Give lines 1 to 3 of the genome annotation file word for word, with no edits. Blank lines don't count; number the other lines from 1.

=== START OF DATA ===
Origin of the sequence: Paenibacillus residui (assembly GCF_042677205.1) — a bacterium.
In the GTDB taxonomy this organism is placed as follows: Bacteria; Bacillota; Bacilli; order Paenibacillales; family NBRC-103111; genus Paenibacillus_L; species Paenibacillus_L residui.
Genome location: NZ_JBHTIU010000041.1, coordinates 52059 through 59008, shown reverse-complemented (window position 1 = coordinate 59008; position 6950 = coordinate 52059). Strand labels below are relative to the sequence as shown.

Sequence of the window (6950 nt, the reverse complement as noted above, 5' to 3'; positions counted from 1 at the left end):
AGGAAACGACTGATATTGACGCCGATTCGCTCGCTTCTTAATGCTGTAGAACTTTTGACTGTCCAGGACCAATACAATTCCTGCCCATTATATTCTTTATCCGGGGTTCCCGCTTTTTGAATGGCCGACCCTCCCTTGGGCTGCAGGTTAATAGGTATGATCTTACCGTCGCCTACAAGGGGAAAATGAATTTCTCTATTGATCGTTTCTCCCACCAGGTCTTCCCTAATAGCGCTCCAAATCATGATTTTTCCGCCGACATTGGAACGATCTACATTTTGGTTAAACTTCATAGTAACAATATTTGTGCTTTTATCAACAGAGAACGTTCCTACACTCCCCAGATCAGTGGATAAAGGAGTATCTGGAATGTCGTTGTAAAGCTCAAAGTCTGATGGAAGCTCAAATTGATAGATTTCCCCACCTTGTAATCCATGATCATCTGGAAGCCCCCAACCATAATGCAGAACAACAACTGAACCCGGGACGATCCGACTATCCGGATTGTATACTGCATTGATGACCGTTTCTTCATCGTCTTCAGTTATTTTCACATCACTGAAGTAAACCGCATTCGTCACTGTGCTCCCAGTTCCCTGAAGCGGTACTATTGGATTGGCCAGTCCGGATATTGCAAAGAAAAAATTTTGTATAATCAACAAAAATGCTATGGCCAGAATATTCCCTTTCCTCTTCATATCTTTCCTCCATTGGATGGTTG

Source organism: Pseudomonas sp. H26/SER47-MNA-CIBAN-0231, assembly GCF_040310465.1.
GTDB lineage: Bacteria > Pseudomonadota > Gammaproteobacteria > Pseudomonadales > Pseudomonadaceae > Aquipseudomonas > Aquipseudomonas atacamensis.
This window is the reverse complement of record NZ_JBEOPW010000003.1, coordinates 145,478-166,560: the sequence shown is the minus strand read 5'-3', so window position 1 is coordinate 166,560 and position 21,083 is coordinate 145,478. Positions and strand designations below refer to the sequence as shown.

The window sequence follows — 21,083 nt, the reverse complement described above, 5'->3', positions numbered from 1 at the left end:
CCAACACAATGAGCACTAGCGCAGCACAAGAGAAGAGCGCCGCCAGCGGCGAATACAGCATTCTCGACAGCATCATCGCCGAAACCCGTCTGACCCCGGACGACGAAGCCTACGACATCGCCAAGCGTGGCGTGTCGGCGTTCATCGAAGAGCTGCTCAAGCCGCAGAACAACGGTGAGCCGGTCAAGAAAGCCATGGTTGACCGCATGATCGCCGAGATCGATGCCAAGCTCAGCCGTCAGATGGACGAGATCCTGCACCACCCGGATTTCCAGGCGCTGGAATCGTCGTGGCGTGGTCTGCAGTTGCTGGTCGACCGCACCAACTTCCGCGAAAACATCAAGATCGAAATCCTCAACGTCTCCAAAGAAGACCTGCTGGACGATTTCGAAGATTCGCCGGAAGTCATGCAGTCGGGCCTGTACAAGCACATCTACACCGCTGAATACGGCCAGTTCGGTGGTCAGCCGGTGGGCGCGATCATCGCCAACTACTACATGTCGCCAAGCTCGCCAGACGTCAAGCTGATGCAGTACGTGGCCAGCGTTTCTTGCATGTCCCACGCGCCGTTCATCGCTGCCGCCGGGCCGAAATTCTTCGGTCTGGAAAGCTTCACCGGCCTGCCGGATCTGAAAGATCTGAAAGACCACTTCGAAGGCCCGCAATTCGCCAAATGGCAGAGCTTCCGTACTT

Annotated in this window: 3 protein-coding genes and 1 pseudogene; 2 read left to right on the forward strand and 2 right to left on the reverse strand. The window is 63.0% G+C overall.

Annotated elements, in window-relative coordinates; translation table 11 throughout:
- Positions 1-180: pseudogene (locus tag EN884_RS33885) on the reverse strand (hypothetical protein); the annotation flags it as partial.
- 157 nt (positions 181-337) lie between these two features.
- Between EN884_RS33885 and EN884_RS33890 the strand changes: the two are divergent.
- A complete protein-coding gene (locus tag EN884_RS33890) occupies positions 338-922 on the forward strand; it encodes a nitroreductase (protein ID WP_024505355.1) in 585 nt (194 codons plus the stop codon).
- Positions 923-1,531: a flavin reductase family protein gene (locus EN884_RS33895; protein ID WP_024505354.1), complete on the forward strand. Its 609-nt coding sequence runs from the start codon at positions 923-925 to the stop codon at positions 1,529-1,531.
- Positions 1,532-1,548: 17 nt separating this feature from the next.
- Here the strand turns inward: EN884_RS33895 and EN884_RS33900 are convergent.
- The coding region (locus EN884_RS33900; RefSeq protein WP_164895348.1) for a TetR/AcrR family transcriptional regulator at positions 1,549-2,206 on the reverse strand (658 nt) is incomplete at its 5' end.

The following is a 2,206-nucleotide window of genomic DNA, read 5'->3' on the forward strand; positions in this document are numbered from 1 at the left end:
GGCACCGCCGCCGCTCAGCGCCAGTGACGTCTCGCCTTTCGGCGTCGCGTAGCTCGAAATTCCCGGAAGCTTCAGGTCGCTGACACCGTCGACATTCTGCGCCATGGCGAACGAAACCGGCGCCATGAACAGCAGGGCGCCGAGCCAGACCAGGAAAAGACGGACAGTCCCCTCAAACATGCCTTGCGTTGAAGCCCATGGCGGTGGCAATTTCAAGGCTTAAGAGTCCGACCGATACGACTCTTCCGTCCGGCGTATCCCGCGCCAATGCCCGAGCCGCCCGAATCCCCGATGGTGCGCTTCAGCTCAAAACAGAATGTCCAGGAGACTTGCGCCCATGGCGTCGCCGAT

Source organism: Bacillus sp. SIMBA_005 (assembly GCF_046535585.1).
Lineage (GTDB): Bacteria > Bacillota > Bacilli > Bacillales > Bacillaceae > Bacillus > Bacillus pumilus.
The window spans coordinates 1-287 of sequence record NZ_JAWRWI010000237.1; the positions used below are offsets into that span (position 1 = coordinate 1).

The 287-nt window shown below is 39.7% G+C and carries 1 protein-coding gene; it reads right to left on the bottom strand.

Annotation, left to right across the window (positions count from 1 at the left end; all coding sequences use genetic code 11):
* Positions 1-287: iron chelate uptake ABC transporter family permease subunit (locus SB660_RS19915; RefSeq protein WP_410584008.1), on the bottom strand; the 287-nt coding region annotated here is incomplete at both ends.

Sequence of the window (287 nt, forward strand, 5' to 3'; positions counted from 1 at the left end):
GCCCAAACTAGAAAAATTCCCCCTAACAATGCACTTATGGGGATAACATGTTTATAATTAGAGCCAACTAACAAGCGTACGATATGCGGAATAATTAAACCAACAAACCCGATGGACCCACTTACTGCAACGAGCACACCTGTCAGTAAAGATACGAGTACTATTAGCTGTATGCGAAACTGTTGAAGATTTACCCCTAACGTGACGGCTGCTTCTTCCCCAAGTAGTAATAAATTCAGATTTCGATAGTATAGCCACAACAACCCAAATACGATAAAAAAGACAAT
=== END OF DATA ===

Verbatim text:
Origin of the sequence: Paenibacillus residui (assembly GCF_042677205.1) — a bacterium.
In the GTDB taxonomy this organism is placed as follows: Bacteria; Bacillota; Bacilli; order Paenibacillales; family NBRC-103111; genus Paenibacillus_L; species Paenibacillus_L residui.
Genome location: NZ_JBHTIU010000041.1, coordinates 52059 through 59008, shown reverse-complemented (window position 1 = coordinate 59008; position 6950 = coordinate 52059). Strand labels below are relative to the sequence as shown.